For some observers of Hollywood politics, David Puttnam's abrupt decision to quit the Columbia Pictures chairmanship last month carried an unspoken message:
Ray Stark still counts.
The diminutive, 72-year-old producer scarcely figured in published reports of Puttnam's departure.
Yet much of moviedom's gossipy creative community prefers to believe that Stark--a fabled power broker, who has operated as an independent producer at Columbia for 19 years--played a behind-the-scenes role in toppling the outspoken Englishman who ran the studio for just 15 months.
"It was a matter of respect," offers one major studio executive, who contends that Puttnam made the mistake of dismissing the impish producer as a relic.
"Ray wanted respect for his body of work. And David wasn't willing to give it."
Be that as it may, Ray Stark--past master of the big-star romance, from "Funny Girl" to "The Electric Horseman"--is clearly enjoying a new currency in Hollywood.
On the heels of a four-year slump that began with the disappointing reception of his "Annie" by audiences and critics alike, Stark has scored three hits in the past year, including "Nothing in Common" and "Peggy Sue Got Married" for Tri-Star, and "The Secret of My Success" for Universal.
In declining to be interviewed for this story, Stark told one friend that he didn't want to be perceived "as a power guy." In his 30-year and 250-film career as a producer, however, he has often been neck-deep in the roiling intrigue of studio politics.
Stark currently has ongoing production deals with both Tri-Star and Universal, and top executives of both are courting him for still more attention as the film maker's arrangement with Columbia, dormant during the Puttnam regime, threatens to expire in the next few months.
"I hope we'll continue to make movies with (Stark) . . . . He's a magnificent producer, and he has never been more productive," says Universal Pictures Chairman Thomas Pollock, whose studio is set to release Stark's "Biloxi Blues," based on a Neil Simon play, early next year.
Others privately speculate that Stark will instead choose to become far more deeply involved with Tri-Star and Columbia, which are soon to be merged under a single corporate parent that will be largely owned by Coca-Cola Co. "He's going to be a big supplier (of films) to the new configuration," says one top talent agent, who declined to be identified.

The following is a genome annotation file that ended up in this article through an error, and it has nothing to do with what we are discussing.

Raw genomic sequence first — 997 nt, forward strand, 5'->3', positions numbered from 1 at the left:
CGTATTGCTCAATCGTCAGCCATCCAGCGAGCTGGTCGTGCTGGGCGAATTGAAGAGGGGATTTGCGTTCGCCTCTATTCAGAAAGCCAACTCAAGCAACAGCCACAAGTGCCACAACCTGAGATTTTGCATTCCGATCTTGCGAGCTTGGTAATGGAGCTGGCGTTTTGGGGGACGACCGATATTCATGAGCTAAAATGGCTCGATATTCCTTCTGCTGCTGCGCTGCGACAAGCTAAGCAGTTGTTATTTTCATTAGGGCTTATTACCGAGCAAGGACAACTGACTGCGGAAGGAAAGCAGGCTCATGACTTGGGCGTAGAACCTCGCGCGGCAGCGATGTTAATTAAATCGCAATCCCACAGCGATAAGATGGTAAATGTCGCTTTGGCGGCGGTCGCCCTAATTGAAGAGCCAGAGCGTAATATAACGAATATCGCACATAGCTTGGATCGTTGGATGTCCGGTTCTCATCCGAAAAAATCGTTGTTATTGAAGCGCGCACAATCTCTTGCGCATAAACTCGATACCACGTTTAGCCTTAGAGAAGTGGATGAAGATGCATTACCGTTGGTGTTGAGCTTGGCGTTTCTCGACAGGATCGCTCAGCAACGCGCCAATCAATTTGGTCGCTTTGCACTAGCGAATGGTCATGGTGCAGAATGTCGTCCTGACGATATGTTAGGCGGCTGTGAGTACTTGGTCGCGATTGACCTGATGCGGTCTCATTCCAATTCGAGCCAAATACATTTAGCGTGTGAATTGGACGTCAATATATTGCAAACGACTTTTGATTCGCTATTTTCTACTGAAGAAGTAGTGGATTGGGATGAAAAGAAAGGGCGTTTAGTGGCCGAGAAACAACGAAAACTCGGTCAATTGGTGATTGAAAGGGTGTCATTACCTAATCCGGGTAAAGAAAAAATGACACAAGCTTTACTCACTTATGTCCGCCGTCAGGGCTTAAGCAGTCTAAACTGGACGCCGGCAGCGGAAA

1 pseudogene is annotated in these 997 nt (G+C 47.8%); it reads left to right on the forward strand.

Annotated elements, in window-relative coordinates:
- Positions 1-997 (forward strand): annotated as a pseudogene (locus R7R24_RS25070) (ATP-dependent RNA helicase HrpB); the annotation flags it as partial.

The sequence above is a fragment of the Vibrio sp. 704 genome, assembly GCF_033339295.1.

Tightening its bonds with Stark, Tri-Star recently agreed to join with him and NBC in making a sequel to "Annie" for the 1988 Christmas season. Released by Columbia in 1982, Stark's "Annie," based on the Broadway play, cost an enormous $42 million. The film earned only $37 million in U.S. theatrical rentals, but eventually returned more than $80 million to the studio, thanks to videocassette and foreign sales that continued long after it left the theaters.
Victor Kaufman, Tri-Star's 44-year-old chairman and soon-to-be chief executive officer of the combined studios, declines to discuss any role Stark may have played in Puttnam's departure or his own elevation over the restructured studios. But he acknowledges that Stark, one of Coke's bigger shareholders, has been a frequent influence during his own rise to prominence.
"Ray has always been a great adviser to me. I've talked with him as a friend, and he's taught me a lot about dealing with people," says Kaufman, who was general counsel to Columbia for 10 years before joining newly formed Tri-Star in 1983.
One Coca-Cola officer privately called it "absurd" to believe that the Atlanta-based corporation's overall decision to restructure its entertainment holdings was influenced by Puttnam's poor relations with Stark or with discontented Hollywood stars like Bill Cosby, Warren Beatty and Dustin Hoffman.
Hoffman and Beatty were displeased with Puttnam's attempts to distance himself from their movie "Ishtar," which was begun under the prior regime but released under Puttnam. Cosby is similarly reported to have had disagreements with Puttnam's management over his upcoming "Leonard Part VI."
A Coke spokesman, moreover, specifically disavowed any notion that Stark--although he has been quietly under contract as a consultant to Coke's Columbia unit for the last five years--had anything to do with the reassignment to the company's soft drink operations of Francis T. (Fay) Vincent. Vincent had been Puttnam's boss and primary booster as president of the Coca-Cola entertainment sector.
"It is really off the wall for anyone to tell you that Ray Stark or anyone else in Hollywood had anything to do with Fay's change of assignment," the spokesman said.
A former literary and talent agent, Stark in 1957 co-founded Seven Arts Productions. That company later merged with Warner Bros. after acquiring Jack Warner's stake.